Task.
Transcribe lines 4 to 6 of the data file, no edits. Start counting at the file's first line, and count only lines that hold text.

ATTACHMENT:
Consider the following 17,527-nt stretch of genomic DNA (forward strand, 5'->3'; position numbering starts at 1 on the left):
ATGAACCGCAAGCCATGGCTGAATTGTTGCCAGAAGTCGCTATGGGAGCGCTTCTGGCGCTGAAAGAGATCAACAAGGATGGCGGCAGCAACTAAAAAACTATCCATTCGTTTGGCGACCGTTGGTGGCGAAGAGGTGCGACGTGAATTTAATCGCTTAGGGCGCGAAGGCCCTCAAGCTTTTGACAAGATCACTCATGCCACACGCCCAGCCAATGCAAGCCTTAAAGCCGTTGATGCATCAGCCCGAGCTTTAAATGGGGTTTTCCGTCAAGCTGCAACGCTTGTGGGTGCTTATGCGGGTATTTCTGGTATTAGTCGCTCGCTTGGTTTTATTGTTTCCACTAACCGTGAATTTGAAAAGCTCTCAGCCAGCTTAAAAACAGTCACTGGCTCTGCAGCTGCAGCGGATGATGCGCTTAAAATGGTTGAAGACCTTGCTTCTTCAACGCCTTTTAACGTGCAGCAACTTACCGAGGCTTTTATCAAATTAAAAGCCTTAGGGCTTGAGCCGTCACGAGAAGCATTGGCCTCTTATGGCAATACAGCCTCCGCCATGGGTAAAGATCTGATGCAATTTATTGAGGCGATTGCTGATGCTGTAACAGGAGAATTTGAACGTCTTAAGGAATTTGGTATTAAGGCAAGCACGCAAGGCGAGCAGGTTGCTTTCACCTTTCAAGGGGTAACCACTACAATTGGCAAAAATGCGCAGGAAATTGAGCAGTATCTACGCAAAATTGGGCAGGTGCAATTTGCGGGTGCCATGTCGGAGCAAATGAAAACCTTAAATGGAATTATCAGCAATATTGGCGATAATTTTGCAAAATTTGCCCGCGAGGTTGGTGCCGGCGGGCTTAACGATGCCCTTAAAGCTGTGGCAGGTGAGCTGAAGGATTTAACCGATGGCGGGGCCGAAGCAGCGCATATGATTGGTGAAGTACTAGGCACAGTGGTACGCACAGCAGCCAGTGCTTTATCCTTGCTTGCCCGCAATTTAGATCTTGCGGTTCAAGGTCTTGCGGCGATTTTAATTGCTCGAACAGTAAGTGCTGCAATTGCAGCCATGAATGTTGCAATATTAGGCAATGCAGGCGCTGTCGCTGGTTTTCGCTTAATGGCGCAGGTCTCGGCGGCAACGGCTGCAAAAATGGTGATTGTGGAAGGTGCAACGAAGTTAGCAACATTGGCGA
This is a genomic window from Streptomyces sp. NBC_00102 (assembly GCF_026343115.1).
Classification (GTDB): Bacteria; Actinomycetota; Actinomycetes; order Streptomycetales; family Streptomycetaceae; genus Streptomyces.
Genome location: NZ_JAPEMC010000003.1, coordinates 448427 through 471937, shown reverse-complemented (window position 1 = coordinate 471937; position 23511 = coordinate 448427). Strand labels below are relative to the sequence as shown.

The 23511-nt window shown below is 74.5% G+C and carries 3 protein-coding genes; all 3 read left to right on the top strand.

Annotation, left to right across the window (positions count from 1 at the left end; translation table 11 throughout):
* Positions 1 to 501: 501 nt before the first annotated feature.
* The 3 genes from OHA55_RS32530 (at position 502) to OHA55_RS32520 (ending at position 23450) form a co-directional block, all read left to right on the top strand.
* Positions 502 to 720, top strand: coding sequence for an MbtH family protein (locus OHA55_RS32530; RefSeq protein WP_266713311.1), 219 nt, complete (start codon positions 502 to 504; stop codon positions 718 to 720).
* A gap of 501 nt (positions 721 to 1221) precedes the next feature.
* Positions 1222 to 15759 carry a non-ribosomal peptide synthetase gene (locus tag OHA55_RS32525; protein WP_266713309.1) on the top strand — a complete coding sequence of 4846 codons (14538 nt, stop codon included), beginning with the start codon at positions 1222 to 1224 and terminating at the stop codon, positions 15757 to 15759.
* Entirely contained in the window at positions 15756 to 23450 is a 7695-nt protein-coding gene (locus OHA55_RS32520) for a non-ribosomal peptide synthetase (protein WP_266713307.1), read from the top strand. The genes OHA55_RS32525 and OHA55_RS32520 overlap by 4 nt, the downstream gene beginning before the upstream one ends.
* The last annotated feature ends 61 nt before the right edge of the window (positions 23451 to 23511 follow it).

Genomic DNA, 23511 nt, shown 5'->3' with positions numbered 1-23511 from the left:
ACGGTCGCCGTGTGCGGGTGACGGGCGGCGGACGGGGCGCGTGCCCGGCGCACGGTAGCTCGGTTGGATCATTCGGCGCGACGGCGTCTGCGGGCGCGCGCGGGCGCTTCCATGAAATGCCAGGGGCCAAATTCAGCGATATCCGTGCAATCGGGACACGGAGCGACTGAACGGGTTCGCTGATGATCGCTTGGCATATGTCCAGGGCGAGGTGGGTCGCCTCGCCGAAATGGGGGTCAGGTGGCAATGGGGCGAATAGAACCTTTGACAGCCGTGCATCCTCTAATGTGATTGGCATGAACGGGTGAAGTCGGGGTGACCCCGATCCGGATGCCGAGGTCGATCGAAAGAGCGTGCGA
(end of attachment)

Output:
Classification (GTDB): Bacteria; Actinomycetota; Actinomycetes; order Streptomycetales; family Streptomycetaceae; genus Streptomyces.
Genome location: NZ_JAPEMC010000003.1, coordinates 448427 through 471937, shown reverse-complemented (window position 1 = coordinate 471937; position 23511 = coordinate 448427). Strand labels below are relative to the sequence as shown.

The 23511-nt window shown below is 74.5% G+C and carries 3 protein-coding genes; all 3 read left to right on the top strand.